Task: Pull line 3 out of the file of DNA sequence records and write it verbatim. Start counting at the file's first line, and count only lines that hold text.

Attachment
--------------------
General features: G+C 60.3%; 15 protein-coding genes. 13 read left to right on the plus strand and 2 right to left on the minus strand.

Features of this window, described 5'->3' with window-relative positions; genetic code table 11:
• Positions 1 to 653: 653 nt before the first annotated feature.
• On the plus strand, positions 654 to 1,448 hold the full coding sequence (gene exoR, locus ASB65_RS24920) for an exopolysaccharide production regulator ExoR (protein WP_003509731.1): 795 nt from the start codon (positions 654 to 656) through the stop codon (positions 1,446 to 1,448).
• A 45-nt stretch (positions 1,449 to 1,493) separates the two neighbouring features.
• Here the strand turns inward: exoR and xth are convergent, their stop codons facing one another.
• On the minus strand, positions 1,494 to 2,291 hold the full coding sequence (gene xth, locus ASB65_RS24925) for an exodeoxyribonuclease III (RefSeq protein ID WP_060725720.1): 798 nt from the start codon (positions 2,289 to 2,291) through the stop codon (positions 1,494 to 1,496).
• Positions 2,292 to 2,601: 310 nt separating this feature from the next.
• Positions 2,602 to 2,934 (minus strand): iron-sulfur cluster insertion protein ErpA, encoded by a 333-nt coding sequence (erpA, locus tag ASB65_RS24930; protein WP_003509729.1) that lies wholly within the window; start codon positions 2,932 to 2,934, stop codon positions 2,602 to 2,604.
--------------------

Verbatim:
• Positions 1 to 653: 653 nt before the first annotated feature.